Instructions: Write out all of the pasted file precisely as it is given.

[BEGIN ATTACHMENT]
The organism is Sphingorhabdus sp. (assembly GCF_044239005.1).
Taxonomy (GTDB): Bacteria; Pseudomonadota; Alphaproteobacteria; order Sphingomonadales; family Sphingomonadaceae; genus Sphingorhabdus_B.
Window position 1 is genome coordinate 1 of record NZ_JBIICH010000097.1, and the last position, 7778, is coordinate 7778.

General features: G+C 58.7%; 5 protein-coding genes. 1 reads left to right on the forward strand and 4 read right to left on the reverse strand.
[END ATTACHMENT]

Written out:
The organism is Sphingorhabdus sp. (assembly GCF_044239005.1).
Taxonomy (GTDB): Bacteria; Pseudomonadota; Alphaproteobacteria; order Sphingomonadales; family Sphingomonadaceae; genus Sphingorhabdus_B.
Window position 1 is genome coordinate 1 of record NZ_JBIICH010000097.1, and the last position, 7778, is coordinate 7778.

General features: G+C 58.7%; 5 protein-coding genes. 1 reads left to right on the forward strand and 4 read right to left on the reverse strand.